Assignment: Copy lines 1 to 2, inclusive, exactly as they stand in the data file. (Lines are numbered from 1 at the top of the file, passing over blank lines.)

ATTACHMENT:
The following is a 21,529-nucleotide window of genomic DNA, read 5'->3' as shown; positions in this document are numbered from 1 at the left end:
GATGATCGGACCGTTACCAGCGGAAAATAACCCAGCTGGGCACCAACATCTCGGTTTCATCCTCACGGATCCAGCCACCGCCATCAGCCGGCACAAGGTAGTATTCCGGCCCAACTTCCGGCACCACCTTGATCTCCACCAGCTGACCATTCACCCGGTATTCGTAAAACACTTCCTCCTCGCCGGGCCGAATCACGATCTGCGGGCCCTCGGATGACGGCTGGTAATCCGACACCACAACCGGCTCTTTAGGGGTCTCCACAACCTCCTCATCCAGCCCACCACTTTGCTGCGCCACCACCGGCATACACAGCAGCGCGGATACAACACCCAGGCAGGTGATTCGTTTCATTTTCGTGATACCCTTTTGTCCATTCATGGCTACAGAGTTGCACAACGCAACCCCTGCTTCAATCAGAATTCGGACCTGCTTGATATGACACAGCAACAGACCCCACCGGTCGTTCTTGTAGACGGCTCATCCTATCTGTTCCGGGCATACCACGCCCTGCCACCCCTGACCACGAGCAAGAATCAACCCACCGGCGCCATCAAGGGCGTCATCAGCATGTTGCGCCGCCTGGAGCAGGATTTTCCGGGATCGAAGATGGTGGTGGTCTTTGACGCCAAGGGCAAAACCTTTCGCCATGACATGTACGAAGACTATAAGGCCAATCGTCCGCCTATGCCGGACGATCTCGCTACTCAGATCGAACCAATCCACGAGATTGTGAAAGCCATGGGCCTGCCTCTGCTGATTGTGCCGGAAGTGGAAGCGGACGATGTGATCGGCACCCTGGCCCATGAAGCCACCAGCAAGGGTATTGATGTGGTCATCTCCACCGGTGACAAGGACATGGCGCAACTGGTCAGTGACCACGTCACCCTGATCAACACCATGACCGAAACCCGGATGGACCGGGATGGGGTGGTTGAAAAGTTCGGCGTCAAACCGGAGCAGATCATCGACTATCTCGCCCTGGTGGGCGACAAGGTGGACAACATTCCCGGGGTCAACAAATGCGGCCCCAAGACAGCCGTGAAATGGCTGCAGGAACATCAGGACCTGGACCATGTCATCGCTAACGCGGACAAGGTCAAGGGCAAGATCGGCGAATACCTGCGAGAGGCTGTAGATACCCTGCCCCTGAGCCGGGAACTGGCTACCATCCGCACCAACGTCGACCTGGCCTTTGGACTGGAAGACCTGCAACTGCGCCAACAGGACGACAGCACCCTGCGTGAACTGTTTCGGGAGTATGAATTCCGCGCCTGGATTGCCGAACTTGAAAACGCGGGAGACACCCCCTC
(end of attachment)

The following is a 21,529-nucleotide window of genomic DNA, read 5'->3' as shown; positions in this document are numbered from 1 at the left end:
GATGATCGGACCGTTACCAGCGGAAAATAACCCAGCTGGGCACCAACATCTCGGTTTCATCCTCACGGATCCAGCCACCGCCATCAGCCGGCACAAGGTAGTATTCCGGCCCAACTTCCGGCACCACCTTGATCTCCACCAGCTGACCATTCACCCGGTATTCGTAAAACACTTCCTCCTCGCCGGGCCGAATCACGATCTGCGGGCCCTCGGATGACGGCTGGTAATCCGACACCACAACCGGCTCTTTAGGGGTCTCCACAACCTCCTCATCCAGCCCACCACTTTGCTGCGCCACCACCGGCATACACAGCAGCGCGGATACAACACCCAGGCAGGTGATTCGTTTCATTTTCGTGATACCCTTTTGTCCATTCATGGCTACAGAGTTGCACAACGCAACCCCTGCTTCAATCAGAATTCGGACCTGCTTGATATGACACAGCAACAGACCCCACCGGTCGTTCTTGTAGACGGCTCATCCTATCTGTTCCGGGCATACCACGCCCTGCCACCCCTGACCACGAGCAAGAATCAACCCACCGGCGCCATCAAGGGCGTCATCAGCATGTTGCGCCGCCTGGAGCAGGATTTTCCGGGATCGAAGATGGTGGTGGTCTTTGACGCCAAGGGCAAAACCTTTCGCCATGACATGTACGAAGACTATAAGGCCAATCGTCCGCCTATGCCGGACGATCTCGCTACTCAGATCGAACCAATCCACGAGATTGTGAAAGCCATGGGCCTGCCTCTGCTGATTGTGCCGGAAGTGGAAGCGGACGATGTGATCGGCACCCTGGCCCATGAAGCCACCAGCAAGGGTATTGATGTGGTCATCTCCACCGGTGACAAGGACATGGCGCAACTGGTCAGTGACCACGTCACCCTGATCAACACCATGACCGAAACCCGGATGGACCGGGATGGGGTGGTTGAAAAGTTCGGCGTCAAACCGGAGCAGATCATCGACTATCTCGCCCTGGTGGGCGACAAGGTGGACAACATTCCCGGGGTCAACAAATGCGGCCCCAAGACAGCCGTGAAATGGCTGCAGGAACATCAGGACCTGGACCATGTCATCGCTAACGCGGACAAGGTCAAGGGCAAGATCGGCGAATACCTGCGAGAGGCTGTAGATACCCTGCCCCTGAGCCGGGAACTGGCTACCATCCGCACCAACGTCGACCTGGCCTTTGGACTGGAAGACCTGCAACTGCGCCAACAGGACGACAGCACCCTGCGTGAACTGTTTCGGGAGTATGAATTCCGCGCCTGGATTGCCGAACTTGAAAACGCGGGAGACACCCCCTC